In today’s competitive world, companies continuously try to come up with unique advertisements to promote and create awareness of their goods and services. Advertising in India, a country with so much diversity, is particularly challenging as advertisements have to be carefully tailored so as not to offend anyone’s sensibilities. They must also meet the criteria set by Advertising Standards Council of India, a self-regulatory body.
In the race to monopolize the attention and interest of consumers, taglines and slogans have acquired a significant position. Though often used interchangeably, a difference does exist between the two. A tagline represents a company’s identity, values and business as a whole, and is not changed frequently, e.g. Disneyland’s tagline “The happiest place on Earth”. Taglines such as Nike’s “Just do it” and McDonald’s “I’m lovin’ it” have become synonymous with the respective companies, forming an integral part of their brand identity.
A slogan is an innovative expression, informing customers about a particular product or service, and can easily change with the coming of new campaigns. In India, slogans such as PepsiCo’s “Yehi hai right choice Baby, Aha”, which were introduced in 1990s, are still popular among the customers. Such is the power of slogans and taglines that even years after being introduced in the market, they continue to hold the interest and attention of the customers.
While slogans and taglines can play a significant role in promoting a business, a bad choice can do more damage than good. Take for instance the slogan “The perfect beer for removing ‘no’ from your vocabulary for the night”, used by American beer giant Anheuser-Busch for Bud Light, in its “Up for whatever” campaign. The slogan was criticized for encouraging drunken driving and discouraging women from saying no to unwarranted advances. Ultimately the company had to acknowledge that the slogan had missed the mark, and said it was not meant to condone disrespectful or irresponsible behaviour.
US retailer Victoria’s Secret is not new to controversy when it comes to advertisements. In 2014, it ran into trouble when it promoted its “Body by Victoria” personal clothing line using a photo of thin models with the slogan “The perfect body”. This created a big uproar as the campaign was seen to perpetuate body shaming and create physical insecurities among women. In response to this backlash, the company changed the slogan to “A body for every body”.
In the past few years, businesses have begun to take pre-emptive measures to protect taglines and slogans through intellectual property (IP) laws. IP protection is sought either by registering the tagline/slogan as a trademark and then suing for trademark infringement or suing for passing off in case of an unregistered trademark.
Slogans/taglines fulfil the requirements under India’s Trade Marks Act 1999, i.e. they are a mark containing combination of words, capable of being represented graphically as well as distinguishing a person’s goods and services from those of others, and are used for signifying a connection in the course of trade between the goods/services and the person having right to use the mark.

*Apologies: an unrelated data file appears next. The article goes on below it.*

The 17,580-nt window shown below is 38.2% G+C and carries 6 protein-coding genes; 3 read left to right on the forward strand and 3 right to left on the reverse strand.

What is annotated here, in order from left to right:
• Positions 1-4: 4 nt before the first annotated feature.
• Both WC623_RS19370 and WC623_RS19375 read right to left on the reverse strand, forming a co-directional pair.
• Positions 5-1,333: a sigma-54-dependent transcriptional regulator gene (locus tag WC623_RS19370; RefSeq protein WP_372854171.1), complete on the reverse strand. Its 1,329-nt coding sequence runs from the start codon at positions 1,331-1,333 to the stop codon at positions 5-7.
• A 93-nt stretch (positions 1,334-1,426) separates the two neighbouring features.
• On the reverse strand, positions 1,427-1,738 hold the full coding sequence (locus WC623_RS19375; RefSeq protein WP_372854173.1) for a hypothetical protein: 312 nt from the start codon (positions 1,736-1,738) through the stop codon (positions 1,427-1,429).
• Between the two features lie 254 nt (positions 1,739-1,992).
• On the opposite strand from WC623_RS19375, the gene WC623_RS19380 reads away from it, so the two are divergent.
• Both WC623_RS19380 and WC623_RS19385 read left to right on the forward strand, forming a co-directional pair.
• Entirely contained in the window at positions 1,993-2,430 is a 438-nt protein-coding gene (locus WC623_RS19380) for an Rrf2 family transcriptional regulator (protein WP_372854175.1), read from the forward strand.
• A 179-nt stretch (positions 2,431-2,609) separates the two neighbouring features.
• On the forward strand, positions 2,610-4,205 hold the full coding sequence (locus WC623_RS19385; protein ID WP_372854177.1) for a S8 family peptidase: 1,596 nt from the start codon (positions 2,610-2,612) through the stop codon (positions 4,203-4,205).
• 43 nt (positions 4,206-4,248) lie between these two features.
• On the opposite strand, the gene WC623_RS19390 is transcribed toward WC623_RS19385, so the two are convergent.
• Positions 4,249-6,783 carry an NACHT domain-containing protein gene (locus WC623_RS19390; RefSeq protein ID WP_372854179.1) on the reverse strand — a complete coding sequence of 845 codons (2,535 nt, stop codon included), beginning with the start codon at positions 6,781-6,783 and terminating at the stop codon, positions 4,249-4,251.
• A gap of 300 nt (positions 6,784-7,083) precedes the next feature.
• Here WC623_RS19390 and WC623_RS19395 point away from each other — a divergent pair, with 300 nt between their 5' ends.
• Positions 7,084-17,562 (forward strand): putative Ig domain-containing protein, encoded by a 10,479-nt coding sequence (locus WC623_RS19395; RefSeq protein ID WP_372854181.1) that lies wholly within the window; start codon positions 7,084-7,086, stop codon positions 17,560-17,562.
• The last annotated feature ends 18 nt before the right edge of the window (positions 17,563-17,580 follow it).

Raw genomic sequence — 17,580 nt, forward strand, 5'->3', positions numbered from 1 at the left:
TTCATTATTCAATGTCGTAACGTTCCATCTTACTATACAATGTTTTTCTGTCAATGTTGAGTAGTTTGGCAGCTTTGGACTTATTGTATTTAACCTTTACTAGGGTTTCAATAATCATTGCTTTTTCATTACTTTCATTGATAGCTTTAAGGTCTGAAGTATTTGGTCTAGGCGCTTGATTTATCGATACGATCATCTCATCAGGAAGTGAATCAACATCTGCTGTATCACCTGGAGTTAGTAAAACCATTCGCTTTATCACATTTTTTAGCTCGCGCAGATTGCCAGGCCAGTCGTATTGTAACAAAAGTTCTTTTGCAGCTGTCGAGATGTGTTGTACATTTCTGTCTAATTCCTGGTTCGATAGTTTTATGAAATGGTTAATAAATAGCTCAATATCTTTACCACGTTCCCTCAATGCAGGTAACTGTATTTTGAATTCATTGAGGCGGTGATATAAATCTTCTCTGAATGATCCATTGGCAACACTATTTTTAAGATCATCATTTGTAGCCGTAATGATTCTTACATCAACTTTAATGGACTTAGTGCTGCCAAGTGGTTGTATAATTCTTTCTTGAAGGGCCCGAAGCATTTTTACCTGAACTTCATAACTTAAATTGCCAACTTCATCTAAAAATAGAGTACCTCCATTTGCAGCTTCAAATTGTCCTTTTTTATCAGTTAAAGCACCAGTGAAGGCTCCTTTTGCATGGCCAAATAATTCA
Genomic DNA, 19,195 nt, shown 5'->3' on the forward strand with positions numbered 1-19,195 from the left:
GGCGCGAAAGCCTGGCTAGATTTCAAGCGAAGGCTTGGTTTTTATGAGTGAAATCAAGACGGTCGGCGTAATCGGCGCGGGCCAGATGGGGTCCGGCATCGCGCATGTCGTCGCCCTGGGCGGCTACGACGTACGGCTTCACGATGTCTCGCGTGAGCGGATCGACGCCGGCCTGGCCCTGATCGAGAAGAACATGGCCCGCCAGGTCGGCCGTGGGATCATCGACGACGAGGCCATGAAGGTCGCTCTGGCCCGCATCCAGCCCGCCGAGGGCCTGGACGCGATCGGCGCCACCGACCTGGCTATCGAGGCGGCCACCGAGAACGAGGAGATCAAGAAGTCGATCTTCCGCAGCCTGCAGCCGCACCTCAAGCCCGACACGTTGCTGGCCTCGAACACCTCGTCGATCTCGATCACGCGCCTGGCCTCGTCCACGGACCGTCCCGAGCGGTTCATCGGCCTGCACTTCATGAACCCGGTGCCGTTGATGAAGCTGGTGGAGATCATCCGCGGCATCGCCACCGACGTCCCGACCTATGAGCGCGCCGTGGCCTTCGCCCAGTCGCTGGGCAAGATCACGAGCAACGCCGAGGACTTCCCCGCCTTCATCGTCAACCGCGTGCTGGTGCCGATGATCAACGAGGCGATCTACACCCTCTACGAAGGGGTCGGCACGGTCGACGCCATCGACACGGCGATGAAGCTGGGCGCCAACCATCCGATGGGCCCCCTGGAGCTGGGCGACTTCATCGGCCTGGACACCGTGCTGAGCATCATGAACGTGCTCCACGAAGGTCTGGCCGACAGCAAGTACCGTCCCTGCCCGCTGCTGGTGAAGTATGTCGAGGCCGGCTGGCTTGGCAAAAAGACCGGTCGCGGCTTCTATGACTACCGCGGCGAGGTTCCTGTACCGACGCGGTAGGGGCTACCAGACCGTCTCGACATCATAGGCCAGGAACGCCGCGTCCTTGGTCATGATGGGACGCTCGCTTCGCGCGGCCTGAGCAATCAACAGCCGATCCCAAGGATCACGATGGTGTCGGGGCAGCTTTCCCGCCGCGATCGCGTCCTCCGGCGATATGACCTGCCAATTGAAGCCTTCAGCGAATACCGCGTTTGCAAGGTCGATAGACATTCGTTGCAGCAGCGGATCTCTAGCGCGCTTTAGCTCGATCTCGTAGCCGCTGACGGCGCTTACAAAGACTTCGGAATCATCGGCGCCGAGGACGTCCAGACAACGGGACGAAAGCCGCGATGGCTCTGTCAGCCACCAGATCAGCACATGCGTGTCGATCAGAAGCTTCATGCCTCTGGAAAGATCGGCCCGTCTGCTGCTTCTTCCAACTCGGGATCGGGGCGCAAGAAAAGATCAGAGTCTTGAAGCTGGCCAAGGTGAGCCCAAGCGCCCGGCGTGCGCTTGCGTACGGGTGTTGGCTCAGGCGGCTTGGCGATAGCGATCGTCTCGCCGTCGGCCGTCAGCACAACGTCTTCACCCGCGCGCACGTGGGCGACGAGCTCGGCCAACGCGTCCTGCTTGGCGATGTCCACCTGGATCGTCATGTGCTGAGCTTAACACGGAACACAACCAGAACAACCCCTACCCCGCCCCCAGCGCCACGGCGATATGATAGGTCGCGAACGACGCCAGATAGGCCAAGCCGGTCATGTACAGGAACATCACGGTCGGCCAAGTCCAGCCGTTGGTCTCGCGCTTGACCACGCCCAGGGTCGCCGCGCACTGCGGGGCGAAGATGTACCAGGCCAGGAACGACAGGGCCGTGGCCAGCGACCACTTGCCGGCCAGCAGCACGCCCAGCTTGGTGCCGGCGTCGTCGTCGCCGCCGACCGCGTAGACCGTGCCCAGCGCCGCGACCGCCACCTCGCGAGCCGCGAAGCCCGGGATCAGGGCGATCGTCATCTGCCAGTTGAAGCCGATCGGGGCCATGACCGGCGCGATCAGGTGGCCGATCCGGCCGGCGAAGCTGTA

In Anchor Health and Beauty Care Pvt Ltd v Procter & Gamble Manufacturing (Tianjin) Co Ltd (2014), the plaintiff had sought a permanent injunction and other reliefs to protect its registered trademark “Allround” or the expression “Allround protection”, which it was using for toothpaste, against the defendants, who had begun using the marks “All-around Protection” and “Allrounder” for their toothpaste.
Delhi High Court granted an interim injunction, holding that the plaintiff’s mark was protected under the Trade Marks Act. An appeal filed against the interim injunction order was later dismissed as the court did not find any merit in it. The court also observed the difference between marks which are descriptive generally of goods or services, and marks which indicate the particular quality or qualities of a specific product/service, which may be absent in the same product/service being provided by others. According to the court, only the former cannot be registered as trademarks or be protected.
Slogans/taglines cannot be protected under India’s Copyright Act, 1957. This was stated by a single judge of Delhi High Court in Pepsi Co Inc & Anr v Hindustan Coca Cola & Ors (2001). The judge added that they could be protected under the law of passing off. In an appeal to the division bench, the judge’s finding that advertisement slogans did not fall under the Copyright Act was not overturned, although the division bench granted an injunction against the respondent’s advertisement, holding that the respondent had copied the theme of appellant’s advertisement.
In Godfrey Phillips India Ltd v Dharampal Satyapal Ltd & Anr (2012), Delhi High Court reiterated its stance in the above case and stated that “Shauq Badi Cheez Hai”, being combination of common Hindi words, would not fall within the category of “artistic/literary work”.
Slogans and taglines are an intrinsic part of a company’s identity and brand. Whether L’Oréal would have achieved the stratospheric success that it has without its famous tagline “Because you’re worth it” is something we can ponder about as consumers.